This recipe is courtesy of the Equatorial Penang hotel in Penang, Malaysia. It is a classic Indonesian dish that combines the heat of chiles with the exotic fragrances of the Spice Islands. Note that this recipe requires advance preparation.
Use this recipe to eliminate excess salt from your diet or to reduce the amount of salt in many recipes. It tastes the best, of course, when you grow and dry your own herbs, but commercially purchased dried herbs will work also. Try this mixture on baked potatoes, pasta, and vegetables—especially corn on the cob.
Yakatori got its name from the Japanese words—yaki for grilled and tori for chicken. I have already taken some liberties with traditional recipes in making this spicy version, so if you would prefer, it can also be made with pork. Plain white rice and a crisp cucumber salad is all that is need to complete a light and tasty meal.
Hawaiian chiles are difficult to find, even in Hawaii. There are no commercial growing operations and the ones grown in back yards are often eaten by birds. Substitute fresh piquins, bird’s eye, or the small Thai prik kee nu chiles.
The Russians are the true inventors of pepper vodka and they flavor their vodka most commonly with cayenne. Any type of small fresh or dried chile pepper that will fit in the bottle will work. Be sure to taste it often and remove the chiles when it reaches the desired heat--the longer the chiles are left in, the hotter the vodka will get! Serving Suggestions: Serve over ice or in tomato juice for an “instant” bloody mary. Note: This recipe requires advance preparation.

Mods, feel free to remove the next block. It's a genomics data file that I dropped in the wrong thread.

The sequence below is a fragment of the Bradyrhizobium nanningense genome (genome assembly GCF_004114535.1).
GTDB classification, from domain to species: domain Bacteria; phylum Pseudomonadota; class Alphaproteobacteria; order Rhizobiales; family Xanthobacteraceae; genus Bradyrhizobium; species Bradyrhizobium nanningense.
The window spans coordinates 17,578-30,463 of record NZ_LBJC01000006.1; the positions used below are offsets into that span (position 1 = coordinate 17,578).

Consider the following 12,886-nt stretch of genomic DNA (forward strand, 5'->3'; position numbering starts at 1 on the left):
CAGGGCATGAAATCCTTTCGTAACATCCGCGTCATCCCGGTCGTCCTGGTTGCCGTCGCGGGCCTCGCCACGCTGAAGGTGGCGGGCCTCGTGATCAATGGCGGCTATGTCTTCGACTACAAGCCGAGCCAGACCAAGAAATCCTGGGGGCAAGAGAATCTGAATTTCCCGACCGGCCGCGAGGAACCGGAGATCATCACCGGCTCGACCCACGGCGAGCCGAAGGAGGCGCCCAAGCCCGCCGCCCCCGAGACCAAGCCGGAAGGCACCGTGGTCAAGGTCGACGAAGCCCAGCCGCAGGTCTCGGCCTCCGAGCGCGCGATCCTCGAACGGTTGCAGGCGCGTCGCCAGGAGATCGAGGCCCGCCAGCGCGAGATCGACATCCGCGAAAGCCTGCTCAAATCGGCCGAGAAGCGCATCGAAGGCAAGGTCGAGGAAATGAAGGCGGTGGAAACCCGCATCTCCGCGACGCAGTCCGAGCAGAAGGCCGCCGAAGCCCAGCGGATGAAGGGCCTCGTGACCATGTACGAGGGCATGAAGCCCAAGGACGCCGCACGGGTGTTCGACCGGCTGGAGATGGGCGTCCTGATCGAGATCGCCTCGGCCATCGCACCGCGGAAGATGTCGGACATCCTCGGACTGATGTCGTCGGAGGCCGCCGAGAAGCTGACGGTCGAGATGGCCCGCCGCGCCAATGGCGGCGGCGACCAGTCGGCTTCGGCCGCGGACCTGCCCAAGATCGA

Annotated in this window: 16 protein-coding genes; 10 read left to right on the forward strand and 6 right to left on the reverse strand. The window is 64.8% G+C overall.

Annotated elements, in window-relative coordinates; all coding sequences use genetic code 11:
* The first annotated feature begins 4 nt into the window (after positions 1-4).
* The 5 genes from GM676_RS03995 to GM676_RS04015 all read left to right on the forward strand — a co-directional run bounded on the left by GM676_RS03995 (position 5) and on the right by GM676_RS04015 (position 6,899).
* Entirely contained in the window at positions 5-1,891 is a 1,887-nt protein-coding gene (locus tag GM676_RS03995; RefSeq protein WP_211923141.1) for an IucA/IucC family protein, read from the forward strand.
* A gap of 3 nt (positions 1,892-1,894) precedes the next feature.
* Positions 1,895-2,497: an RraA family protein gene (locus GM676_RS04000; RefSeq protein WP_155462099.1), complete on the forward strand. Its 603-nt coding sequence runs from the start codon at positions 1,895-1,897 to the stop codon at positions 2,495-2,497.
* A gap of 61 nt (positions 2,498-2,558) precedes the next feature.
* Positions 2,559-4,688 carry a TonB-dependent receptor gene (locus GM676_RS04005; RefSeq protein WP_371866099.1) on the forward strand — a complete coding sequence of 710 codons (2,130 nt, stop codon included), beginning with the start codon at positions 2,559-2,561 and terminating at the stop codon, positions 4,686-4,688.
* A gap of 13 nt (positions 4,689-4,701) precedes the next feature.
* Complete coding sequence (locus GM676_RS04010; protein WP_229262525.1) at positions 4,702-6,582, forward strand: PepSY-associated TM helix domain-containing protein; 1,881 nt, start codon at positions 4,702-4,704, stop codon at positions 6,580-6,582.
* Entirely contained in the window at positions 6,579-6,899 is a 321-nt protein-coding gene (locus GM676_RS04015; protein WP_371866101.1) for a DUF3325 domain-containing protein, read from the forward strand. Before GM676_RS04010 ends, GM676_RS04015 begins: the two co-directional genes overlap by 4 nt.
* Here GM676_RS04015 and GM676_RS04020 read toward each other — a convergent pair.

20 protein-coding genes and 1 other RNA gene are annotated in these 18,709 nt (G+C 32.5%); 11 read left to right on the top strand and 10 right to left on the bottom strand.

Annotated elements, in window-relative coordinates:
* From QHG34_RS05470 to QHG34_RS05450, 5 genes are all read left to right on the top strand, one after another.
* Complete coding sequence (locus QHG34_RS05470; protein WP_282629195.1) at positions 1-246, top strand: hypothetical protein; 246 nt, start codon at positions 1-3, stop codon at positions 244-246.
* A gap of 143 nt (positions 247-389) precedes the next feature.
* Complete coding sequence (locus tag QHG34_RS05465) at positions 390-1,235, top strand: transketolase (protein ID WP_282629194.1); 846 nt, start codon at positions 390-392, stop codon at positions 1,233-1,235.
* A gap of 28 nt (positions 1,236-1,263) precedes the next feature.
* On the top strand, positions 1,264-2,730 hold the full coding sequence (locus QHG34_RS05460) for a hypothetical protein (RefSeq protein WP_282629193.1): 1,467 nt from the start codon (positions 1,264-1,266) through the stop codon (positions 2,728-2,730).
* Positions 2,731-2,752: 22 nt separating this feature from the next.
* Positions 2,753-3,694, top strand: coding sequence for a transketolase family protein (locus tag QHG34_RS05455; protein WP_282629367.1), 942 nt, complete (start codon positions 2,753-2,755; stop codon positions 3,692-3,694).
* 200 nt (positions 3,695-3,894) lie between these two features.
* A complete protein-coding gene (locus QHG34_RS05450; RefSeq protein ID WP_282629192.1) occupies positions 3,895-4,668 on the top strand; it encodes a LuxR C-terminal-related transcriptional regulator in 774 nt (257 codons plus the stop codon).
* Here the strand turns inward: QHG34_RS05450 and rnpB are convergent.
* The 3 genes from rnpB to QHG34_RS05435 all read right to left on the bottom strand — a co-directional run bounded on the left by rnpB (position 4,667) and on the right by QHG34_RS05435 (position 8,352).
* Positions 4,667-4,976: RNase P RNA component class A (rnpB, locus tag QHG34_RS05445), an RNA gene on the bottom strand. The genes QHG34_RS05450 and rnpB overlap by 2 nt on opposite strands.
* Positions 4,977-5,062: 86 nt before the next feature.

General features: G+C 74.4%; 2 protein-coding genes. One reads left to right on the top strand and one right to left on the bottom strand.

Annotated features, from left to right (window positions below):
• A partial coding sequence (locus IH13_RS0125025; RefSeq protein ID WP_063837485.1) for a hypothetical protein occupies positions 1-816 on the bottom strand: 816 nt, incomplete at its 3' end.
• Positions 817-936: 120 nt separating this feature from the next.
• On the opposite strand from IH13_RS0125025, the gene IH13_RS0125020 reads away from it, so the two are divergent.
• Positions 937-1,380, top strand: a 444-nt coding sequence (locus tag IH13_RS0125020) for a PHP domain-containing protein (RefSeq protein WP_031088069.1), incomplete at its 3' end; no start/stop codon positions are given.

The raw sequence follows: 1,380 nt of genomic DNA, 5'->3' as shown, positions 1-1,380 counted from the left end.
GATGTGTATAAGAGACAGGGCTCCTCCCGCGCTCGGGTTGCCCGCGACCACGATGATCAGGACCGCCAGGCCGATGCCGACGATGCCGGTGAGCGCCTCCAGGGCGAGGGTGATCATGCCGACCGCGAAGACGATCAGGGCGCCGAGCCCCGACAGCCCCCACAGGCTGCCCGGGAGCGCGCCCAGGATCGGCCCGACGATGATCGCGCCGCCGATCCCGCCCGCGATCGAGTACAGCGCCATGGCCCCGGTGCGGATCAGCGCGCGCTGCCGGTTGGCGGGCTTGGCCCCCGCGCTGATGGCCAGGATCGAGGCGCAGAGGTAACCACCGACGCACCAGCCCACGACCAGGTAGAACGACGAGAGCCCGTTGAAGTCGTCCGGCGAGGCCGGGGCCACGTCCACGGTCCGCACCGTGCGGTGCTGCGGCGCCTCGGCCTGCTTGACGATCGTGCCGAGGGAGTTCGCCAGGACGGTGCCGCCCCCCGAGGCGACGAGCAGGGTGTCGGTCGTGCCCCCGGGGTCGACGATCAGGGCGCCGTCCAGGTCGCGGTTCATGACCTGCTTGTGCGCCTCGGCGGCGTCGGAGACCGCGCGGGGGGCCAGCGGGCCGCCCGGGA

Don't ask me why, but it is essential to observe the sauteing and boiling times here. This is one of the favorite dishes in Cajun Country. We have spiced this recipe up a bit from its usual incarnation.
My husband is an excellent cook of Hungarian foods. Following is his personal recipe for Paprika Chicken, a very refined version of this classic dish. Serve accompanied by egg noodles, plain rice, or boiled potatoes. In Hungary, this dish is traditionally served with small egg dumplings called galuska.
Since Chile has a 2600-mile coastline, I would be remiss if I didn't include a fish recipe from that country. There is a minimum of grazing land in Chile, so instead of beef being the major source of protein, it is fish and shellfish. The wines of Chile are quite good, so be sure to include a nice chilled Chilean white wine when you serve this Chilean ceviche. Note: This recipe requires advance preparation.